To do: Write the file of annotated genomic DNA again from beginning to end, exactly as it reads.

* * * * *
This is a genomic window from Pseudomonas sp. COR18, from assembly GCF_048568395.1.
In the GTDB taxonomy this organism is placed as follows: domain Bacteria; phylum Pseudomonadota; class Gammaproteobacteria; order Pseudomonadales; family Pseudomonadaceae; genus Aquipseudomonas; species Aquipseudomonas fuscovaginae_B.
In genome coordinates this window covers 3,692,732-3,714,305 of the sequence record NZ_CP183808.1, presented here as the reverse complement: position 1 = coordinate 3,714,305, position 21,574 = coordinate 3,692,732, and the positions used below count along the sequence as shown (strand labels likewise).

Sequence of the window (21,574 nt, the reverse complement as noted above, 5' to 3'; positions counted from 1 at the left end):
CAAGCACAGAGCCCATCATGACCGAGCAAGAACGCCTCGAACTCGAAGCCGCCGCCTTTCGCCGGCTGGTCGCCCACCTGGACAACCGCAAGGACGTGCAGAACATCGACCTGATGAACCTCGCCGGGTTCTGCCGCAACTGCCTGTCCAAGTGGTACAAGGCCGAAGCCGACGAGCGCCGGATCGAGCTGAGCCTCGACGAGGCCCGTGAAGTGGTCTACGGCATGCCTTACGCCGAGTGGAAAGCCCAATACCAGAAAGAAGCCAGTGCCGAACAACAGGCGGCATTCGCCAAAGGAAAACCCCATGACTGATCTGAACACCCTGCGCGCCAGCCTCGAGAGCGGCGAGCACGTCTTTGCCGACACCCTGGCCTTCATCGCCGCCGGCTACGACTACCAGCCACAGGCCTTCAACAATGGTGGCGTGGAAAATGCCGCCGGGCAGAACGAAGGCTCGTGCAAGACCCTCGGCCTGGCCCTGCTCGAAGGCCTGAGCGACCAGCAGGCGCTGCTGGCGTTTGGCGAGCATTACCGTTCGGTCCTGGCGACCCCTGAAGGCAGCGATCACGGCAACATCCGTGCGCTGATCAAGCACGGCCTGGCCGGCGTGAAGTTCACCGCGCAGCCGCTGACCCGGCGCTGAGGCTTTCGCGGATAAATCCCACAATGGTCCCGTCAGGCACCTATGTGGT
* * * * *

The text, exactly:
This is a genomic window from Pseudomonas sp. COR18, from assembly GCF_048568395.1.
In the GTDB taxonomy this organism is placed as follows: domain Bacteria; phylum Pseudomonadota; class Gammaproteobacteria; order Pseudomonadales; family Pseudomonadaceae; genus Aquipseudomonas; species Aquipseudomonas fuscovaginae_B.
In genome coordinates this window covers 3,692,732-3,714,305 of the sequence record NZ_CP183808.1, presented here as the reverse complement: position 1 = coordinate 3,714,305, position 21,574 = coordinate 3,692,732, and the positions used below count along the sequence as shown (strand labels likewise).

Sequence of the window (21,574 nt, the reverse complement as noted above, 5' to 3'; positions counted from 1 at the left end):
CAAGCACAGAGCCCATCATGACCGAGCAAGAACGCCTCGAACTCGAAGCCGCCGCCTTTCGCCGGCTGGTCGCCCACCTGGACAACCGCAAGGACGTGCAGAACATCGACCTGATGAACCTCGCCGGGTTCTGCCGCAACTGCCTGTCCAAGTGGTACAAGGCCGAAGCCGACGAGCGCCGGATCGAGCTGAGCCTCGACGAGGCCCGTGAAGTGGTCTACGGCATGCCTTACGCCGAGTGGAAAGCCCAATACCAGAAAGAAGCCAGTGCCGAACAACAGGCGGCATTCGCCAAAGGAAAACCCCATGACTGATCTGAACACCCTGCGCGCCAGCCTCGAGAGCGGCGAGCACGTCTTTGCCGACACCCTGGCCTTCATCGCCGCCGGCTACGACTACCAGCCACAGGCCTTCAACAATGGTGGCGTGGAAAATGCCGCCGGGCAGAACGAAGGCTCGTGCAAGACCCTCGGCCTGGCCCTGCTCGAAGGCCTGAGCGACCAGCAGGCGCTGCTGGCGTTTGGCGAGCATTACCGTTCGGTCCTGGCGACCCCTGAAGGCAGCGATCACGGCAACATCCGTGCGCTGATCAAGCACGGCCTGGCCGGCGTGAAGTTCACCGCGCAGCCGCTGACCCGGCGCTGAGGCTTTCGCGGATAAATCCCACAATGGTCCCGTCAGGCACCTATGTGGT